The Jewish Laws Of Proper Speech

I’m listening to some classes on lashon hara (forbidden speech according to Torah) on and I am disappointed by how ignorant they are. presents Rabbi Daniel Z. Feldman as an expert in this topic.

Fourteen minutes into one speech, he says: “The Chofetz Chaim is the classic authority on this topic.”

Anyone who tells you that the Chofetz Chaim is the classic authority on lashon hara is foolish and you should not listen to him on anything related to Torah.

No Orthodox rabbi I’ve consulted is aware of any Beit Din that has punished a journalist for publishing something true (or punishing anyone who has said something true privately or publicly).

The Chofetz Chaim is an 1873 book by Rabbi Israel Meir HaCohen Kagan that assembles stories on proper speech throughout the Jewish tradition and turns them into laws. In other words, the rabbi takes homilies and turns them into laws. He takes aggadata (legends) and turns it into halacha (laws). This is not how Jewish law works. It’s how flowery sermons work because you’re seeking to manipulate the emotions of the masses.

When the Chofetz Chaim book came out, leading rabbis made fun of it, but today it is treated in Orthodox life by the ignorant as the classical Jewish guide to proper speech.

Here is how the Rabbi Israel Meir HaCohen Kagan is described by his son: “Father had no personal friendships with anyone all the days of his life.”

Orthodox rabbi and historian Dr. Marc B. Shapiro said in a 2008 lecture for Torah in Motion on “The Lives of the Gedolim”:

“If you read my blogs, you’ll see that I am a relentless exposer of the fraudulence not just in the chareidi world but in the Modern Orthodox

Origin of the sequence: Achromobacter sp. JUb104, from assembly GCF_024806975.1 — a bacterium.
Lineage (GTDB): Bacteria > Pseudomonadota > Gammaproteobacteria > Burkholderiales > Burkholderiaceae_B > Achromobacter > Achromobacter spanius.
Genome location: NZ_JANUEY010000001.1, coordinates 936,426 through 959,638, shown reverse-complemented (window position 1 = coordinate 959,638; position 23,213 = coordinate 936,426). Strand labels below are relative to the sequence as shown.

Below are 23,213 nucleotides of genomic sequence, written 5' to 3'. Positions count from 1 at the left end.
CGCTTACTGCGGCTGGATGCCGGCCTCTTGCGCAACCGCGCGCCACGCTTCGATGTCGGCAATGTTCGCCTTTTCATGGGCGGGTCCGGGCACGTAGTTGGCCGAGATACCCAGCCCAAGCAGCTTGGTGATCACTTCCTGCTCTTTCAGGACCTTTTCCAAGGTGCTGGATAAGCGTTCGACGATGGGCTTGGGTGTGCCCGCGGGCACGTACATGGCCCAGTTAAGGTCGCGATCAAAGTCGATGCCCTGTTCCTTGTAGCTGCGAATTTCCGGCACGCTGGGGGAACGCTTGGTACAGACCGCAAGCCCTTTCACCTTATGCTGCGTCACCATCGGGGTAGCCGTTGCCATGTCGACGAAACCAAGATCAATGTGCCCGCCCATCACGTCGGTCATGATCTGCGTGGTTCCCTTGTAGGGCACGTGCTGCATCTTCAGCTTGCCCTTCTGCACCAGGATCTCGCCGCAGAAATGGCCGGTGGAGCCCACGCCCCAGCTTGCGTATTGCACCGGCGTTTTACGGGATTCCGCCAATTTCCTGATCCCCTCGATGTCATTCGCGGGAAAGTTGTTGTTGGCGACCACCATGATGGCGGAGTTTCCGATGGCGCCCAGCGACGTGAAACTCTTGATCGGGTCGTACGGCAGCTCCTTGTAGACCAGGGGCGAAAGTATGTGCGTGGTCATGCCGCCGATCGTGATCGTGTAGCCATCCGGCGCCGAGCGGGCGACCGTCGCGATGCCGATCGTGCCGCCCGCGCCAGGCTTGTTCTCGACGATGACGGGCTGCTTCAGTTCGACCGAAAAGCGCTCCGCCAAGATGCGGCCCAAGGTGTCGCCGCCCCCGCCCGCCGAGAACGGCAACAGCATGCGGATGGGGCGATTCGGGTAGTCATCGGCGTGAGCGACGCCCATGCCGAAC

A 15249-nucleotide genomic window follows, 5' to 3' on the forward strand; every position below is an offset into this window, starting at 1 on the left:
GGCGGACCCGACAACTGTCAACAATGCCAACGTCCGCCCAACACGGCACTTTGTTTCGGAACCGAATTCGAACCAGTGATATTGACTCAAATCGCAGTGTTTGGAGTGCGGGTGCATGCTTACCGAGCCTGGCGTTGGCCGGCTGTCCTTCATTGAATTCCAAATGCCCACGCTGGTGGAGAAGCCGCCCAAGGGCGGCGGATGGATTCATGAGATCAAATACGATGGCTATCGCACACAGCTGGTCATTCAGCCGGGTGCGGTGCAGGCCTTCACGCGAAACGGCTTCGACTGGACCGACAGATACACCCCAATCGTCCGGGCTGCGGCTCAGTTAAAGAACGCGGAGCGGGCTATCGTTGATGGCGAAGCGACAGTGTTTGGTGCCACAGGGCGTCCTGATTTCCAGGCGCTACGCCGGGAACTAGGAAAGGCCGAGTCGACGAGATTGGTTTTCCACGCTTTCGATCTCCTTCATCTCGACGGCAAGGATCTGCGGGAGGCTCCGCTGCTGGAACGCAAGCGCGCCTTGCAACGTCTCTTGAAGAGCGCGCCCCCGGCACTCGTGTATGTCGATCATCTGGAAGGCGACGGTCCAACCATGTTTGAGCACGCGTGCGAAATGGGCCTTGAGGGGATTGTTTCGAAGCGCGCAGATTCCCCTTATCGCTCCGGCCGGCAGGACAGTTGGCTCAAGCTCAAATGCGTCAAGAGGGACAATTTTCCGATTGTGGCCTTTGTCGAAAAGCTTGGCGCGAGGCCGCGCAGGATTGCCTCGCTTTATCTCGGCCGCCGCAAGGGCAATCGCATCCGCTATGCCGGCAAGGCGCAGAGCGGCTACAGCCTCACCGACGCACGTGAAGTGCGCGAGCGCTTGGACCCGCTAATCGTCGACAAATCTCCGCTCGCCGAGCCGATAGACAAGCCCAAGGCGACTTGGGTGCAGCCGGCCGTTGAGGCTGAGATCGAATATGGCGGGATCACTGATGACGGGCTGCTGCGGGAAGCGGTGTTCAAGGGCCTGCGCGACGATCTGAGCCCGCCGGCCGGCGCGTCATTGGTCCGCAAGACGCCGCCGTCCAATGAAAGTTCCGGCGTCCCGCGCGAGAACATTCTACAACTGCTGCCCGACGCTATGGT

world. It all needs to be exposed. But that doesn’t mean that every simple person needs to know… As Rav Kook says, if they come into our world and try to affect us with their fraudulent stories, it needs to be exposed. But if they want to live by these bubbemeisers (old wives tales), that’s a way of life. I’m like Rabbi Slifkin in this regard. Only if it threatens to interfere in the wider community.

“It’s hard to know what lashon hara
(gossip) is. You don’t really know what lashon hara is. I have read many letters of gedolim and they are full of negative comments about other rabbis, which you would say is lashon hara. As anyone knows, they badmouth them all the time. If you asked the rav, he would say it is notlashon hara. The Torah says you have to expose chanafim (hypocrites, flatterers).

(“The admonition to expose hypocrites is stated in Yoma 86b where it is derived from [the legal category of] Chillul HaShem,” emails Marc in reply to my question.)

“We are supposed to expose hypocrisy. I would say that if you asked all these rabbonim who say terrible things about other ones and were great talmidei chachamim, if you asked them, they would say it is not lashon hara, but he’s a fraud and I have to expose him. It could be that he’s not a fraud and that it’s just a personal dispute.

“I don’t think it’s lashon hara to talk about a dispute that the whole world knew about and it was in all the newspapers… If a certain rav did a bad thing. There’s a rav, not a gadol of the first calibre but of the second calibre, but he had a child out of wedlock when he was about 17 and in yeshiva. About 20 years ago, one of the Israeli newspapers exposed him and published the birth certificate. I think that’s a terrible breach of privacy. He made a mistake when he was young. I don’t think it’s anyone’s business. I would never expose something like that. If I knew about it, I would probably choose not to write about him because how could you write about him and not talk about it?

“If there was a case like this where he abandoned the girl and wanted nothing to do with them and then he became a big scholar, a Talmud Chacham, a posek, I don’t think that’s lashon hara. This would be an example of exposing the hypocrites.”